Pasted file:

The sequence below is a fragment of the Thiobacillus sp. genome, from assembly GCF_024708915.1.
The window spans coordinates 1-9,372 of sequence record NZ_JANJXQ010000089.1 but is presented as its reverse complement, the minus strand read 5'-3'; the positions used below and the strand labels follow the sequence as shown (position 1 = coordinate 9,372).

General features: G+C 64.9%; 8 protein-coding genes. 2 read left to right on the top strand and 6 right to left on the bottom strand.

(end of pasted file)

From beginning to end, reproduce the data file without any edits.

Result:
The sequence below is a fragment of the Thiobacillus sp. genome, from assembly GCF_024708915.1.
The window spans coordinates 1-9,372 of sequence record NZ_JANJXQ010000089.1 but is presented as its reverse complement, the minus strand read 5'-3'; the positions used below and the strand labels follow the sequence as shown (position 1 = coordinate 9,372).

General features: G+C 64.9%; 8 protein-coding genes. 2 read left to right on the top strand and 6 right to left on the bottom strand.